Thursday, May 13News For London

Ugly dogs get left abandoned

They may be man’s best friend, but the British love of dogs has its limits as more are abandoned.

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Photo credit: All Dogs Matter

Kai, a male shar-pei crossbreed, was left abandoned at Ayr railway station, Scotland, along with a suitcase. This week saw yet another repetition of the same incident when a black Staffie was found crying as he sat tied to railings at an East Sussex railway station.

While only a few cases attract attention, there are many more left homeless on a daily basis. Research conducted by dog adoption site DogsBlog.com and The Co-operative Insurance, found that in 2013 over sixty-seven percent of animal rescue centres in the UK saw an increase in the number of abandoned dogs.

An estimated 130,000 dogs are abandoned a year in the UK and approximately one healthy dog or puppy is put to death every hour for not being able to find a suitable home.

While there are many reasons behind deciding to let go of one’s pet, looks often end up being a key influence in decision making.

“Blue Cross takes in dogs of all shapes and sizes, but the most common breed at our rehoming centres is the Staffordshire bull terrier and their crosses,” says Lisa Graham from Blue Cross.

“Sadly a minority of irresponsible owners have given this breed a bad and undeserved reputation but when well trained and socialised (just like any other dogs) Staffies can make wonderful family pets,” she adds.

Staffie cross pup Lucy arrived at Blue Cross as a stray and has since found a new home. Photo Credit: Blue Cross

A well known charity, All Dogs Matter, also agreed saying that eighty percent of the dogs abandoned are Bull breed and Staffies.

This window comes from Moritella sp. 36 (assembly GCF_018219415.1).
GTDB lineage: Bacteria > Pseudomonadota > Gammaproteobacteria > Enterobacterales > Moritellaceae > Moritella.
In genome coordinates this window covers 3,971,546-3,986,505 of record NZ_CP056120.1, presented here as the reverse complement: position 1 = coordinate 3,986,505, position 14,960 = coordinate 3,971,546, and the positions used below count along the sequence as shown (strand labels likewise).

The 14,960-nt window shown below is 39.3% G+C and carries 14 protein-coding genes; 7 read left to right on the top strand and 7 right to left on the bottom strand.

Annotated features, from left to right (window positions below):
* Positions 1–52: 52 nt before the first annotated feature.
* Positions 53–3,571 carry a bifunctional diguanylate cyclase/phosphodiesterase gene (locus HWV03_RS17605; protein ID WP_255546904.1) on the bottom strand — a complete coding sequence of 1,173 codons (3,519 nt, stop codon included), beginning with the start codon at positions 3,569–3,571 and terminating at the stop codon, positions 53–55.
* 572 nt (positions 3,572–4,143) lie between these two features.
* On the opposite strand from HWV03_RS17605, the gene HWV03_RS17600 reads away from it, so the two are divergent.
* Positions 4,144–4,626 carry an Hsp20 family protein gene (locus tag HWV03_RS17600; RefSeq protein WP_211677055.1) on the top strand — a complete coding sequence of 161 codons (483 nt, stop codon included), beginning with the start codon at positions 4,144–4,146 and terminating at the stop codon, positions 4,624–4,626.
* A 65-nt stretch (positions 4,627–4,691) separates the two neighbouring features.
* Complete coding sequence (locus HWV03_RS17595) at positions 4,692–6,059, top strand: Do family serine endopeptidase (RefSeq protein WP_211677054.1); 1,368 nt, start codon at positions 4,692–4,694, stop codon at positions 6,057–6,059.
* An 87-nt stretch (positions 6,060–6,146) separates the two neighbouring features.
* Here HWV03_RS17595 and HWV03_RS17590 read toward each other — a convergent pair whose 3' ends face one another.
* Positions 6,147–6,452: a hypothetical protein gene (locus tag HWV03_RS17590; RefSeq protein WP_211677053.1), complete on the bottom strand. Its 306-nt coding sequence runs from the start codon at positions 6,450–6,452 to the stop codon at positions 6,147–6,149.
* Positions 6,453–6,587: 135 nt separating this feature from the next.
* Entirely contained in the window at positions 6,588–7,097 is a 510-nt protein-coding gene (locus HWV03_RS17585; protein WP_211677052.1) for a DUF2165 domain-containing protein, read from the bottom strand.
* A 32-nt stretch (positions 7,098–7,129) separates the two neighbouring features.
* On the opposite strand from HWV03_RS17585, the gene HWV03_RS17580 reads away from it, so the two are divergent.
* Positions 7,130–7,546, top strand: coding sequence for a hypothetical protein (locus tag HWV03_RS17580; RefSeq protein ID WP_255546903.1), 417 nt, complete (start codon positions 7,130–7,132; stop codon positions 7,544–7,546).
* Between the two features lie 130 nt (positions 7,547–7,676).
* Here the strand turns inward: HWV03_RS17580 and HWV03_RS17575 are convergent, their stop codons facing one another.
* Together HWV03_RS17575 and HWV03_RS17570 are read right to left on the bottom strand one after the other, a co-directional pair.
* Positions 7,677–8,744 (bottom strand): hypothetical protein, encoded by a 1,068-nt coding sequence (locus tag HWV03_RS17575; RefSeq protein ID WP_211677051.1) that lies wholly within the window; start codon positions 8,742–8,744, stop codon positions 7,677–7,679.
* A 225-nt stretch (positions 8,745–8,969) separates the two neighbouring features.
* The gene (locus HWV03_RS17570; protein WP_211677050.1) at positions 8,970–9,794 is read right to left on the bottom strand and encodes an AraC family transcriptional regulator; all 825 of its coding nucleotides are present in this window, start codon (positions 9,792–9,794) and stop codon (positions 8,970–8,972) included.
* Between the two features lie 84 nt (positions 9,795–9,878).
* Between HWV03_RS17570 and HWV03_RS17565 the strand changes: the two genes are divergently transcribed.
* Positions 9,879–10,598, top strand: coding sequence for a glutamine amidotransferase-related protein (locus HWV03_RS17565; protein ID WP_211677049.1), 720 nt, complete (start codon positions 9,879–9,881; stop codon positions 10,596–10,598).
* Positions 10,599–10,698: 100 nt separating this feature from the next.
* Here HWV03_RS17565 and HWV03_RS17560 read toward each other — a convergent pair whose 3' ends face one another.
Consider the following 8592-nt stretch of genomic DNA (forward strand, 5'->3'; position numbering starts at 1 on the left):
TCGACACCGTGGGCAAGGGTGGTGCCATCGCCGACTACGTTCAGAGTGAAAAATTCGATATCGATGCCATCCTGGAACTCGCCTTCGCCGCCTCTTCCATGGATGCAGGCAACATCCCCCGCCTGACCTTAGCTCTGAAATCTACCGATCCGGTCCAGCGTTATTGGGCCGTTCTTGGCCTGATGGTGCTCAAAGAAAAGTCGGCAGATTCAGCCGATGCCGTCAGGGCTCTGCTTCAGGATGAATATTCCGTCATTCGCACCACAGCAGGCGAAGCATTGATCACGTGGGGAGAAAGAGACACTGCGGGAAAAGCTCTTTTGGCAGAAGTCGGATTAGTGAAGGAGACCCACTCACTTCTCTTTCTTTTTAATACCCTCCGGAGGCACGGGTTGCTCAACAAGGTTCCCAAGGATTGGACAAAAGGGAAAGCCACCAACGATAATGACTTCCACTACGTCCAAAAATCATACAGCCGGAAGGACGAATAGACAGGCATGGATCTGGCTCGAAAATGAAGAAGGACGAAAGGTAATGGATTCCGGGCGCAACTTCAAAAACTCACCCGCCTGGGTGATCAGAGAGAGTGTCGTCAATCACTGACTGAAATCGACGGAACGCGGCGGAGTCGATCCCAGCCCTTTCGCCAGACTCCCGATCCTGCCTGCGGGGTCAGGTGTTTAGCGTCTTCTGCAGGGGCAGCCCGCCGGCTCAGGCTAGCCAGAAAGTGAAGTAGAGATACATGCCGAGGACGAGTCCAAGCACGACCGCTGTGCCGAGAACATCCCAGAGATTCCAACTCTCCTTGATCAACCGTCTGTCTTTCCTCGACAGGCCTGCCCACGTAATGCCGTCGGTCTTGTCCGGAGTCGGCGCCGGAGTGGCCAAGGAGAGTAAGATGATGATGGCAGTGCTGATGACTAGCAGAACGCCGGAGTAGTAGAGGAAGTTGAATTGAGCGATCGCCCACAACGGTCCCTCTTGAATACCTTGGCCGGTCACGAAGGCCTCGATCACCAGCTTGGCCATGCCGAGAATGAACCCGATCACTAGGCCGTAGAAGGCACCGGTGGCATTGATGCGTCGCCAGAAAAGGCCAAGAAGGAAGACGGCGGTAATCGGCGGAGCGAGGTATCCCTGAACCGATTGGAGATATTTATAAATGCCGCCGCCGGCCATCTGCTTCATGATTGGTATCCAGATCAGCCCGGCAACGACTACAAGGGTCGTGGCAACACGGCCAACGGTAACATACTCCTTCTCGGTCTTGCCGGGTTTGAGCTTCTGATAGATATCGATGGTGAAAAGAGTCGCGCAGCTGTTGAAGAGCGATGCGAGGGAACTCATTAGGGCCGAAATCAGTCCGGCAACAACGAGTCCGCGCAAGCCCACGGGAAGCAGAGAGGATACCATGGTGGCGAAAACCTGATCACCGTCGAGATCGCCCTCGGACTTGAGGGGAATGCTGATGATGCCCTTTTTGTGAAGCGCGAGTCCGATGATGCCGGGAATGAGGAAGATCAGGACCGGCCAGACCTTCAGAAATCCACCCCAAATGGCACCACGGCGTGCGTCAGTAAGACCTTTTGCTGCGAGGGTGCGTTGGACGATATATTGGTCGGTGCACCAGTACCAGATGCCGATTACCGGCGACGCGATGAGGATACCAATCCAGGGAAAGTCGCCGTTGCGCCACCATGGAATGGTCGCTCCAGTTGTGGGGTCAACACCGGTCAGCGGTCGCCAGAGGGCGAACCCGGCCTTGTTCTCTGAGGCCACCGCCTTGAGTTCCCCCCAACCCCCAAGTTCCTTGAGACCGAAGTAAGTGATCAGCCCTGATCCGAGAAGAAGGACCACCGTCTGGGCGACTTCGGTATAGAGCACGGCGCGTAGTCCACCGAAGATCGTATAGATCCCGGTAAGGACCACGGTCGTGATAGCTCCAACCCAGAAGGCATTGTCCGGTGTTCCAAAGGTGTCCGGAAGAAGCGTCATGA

“Cute fluffy dogs are always more popular,” says Ira from All Dogs Matter.

In 2013, Blue Cross had warned that, “people buying pets as lifestyle accessories or status symbols” had led to an increase of sixty-seven per cent in unwanted Staffordshire bull terriers.

We all have heard stories of people going to crazy extents copying latest celebrity fashion trends or lifestyle.  When it comes to choosing a pet too, some do end up following the celebrity trend. Be it carrying mini pooches in handbags inspired by Paris Hilton or promenading with a French bulldog or Chihuahua, pets are being seen as fashion accessories or status symbols.

In the age of selfies, some owners also go for pets who look good in photographs.

Recently, The Daily Mail, citing the RSPCA and other well-known charities, claimed how more and more black cats are being abandoned or struggling to find a home, primarily because they don’t photograph well.

To spread the message, Lisa says they at Blue Cross ran a hashtag #PassionNotFashion campaign last year where people were asked to tweet @BlueCross a photo of with their pet, saying, “why their pet is more than just an accessory.”

“Pets arrive at Blue Cross for a number of reasons and we would always ask people to seek advice if they are struggling to care for their pet.”

“Taking on a pet can be a massive, lifelong commitment. We urge people to carefully consider what caring for an animal involves and to make sure they do lots of research and have the right lifestyle and experience to care for a pet,” says Lisa.

With everything selling online, animals are also displayed on online websites for adoption. Ira stresses on the fact that selling pets online makes “people think they are ordering a product rather than a life” which also often leads to abandonment.

However, it can be a bit assuring as All Dogs Matter, claims that rehoming has become a lot more popular in the last few years with more people openly considering adopting rather than buying a dog.